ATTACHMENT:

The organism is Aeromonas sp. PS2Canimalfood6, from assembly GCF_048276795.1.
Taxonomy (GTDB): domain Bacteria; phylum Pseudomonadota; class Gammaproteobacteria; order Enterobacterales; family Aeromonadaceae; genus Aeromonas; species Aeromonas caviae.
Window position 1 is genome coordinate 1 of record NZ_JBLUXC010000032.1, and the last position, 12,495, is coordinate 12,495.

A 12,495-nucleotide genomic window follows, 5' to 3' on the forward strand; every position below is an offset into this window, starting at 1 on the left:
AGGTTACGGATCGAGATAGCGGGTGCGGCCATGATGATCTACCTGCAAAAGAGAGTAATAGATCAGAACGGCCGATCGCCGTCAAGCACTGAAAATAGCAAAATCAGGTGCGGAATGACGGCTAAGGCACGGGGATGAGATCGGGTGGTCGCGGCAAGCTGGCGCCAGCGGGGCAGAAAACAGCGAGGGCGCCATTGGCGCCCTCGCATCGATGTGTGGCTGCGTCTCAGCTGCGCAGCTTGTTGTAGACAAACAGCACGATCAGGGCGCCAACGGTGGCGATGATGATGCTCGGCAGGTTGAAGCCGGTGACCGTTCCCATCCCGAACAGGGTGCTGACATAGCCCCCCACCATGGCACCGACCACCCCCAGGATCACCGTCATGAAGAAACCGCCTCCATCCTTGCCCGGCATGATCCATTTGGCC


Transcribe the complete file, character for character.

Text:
The organism is Aeromonas sp. PS2Canimalfood6, from assembly GCF_048276795.1.
Taxonomy (GTDB): domain Bacteria; phylum Pseudomonadota; class Gammaproteobacteria; order Enterobacterales; family Aeromonadaceae; genus Aeromonas; species Aeromonas caviae.
Window position 1 is genome coordinate 1 of record NZ_JBLUXC010000032.1, and the last position, 12,495, is coordinate 12,495.

A 12,495-nucleotide genomic window follows, 5' to 3' on the forward strand; every position below is an offset into this window, starting at 1 on the left:
AGGTTACGGATCGAGATAGCGGGTGCGGCCATGATGATCTACCTGCAAAAGAGAGTAATAGATCAGAACGGCCGATCGCCGTCAAGCACTGAAAATAGCAAAATCAGGTGCGGAATGACGGCTAAGGCACGGGGATGAGATCGGGTGGTCGCGGCAAGCTGGCGCCAGCGGGGCAGAAAACAGCGAGGGCGCCATTGGCGCCCTCGCATCGATGTGTGGCTGCGTCTCAGCTGCGCAGCTTGTTGTAGACAAACAGCACGATCAGGGCGCCAACGGTGGCGATGATGATGCTCGGCAGGTTGAAGCCGGTGACCGTTCCCATCCCGAACAGGGTGCTGACATAGCCCCCCACCATGGCACCGACCACCCCCAGGATCACCGTCATGAAGAAACCGCCTCCATCCTTGCCCGGCATGATCCATTTGGCC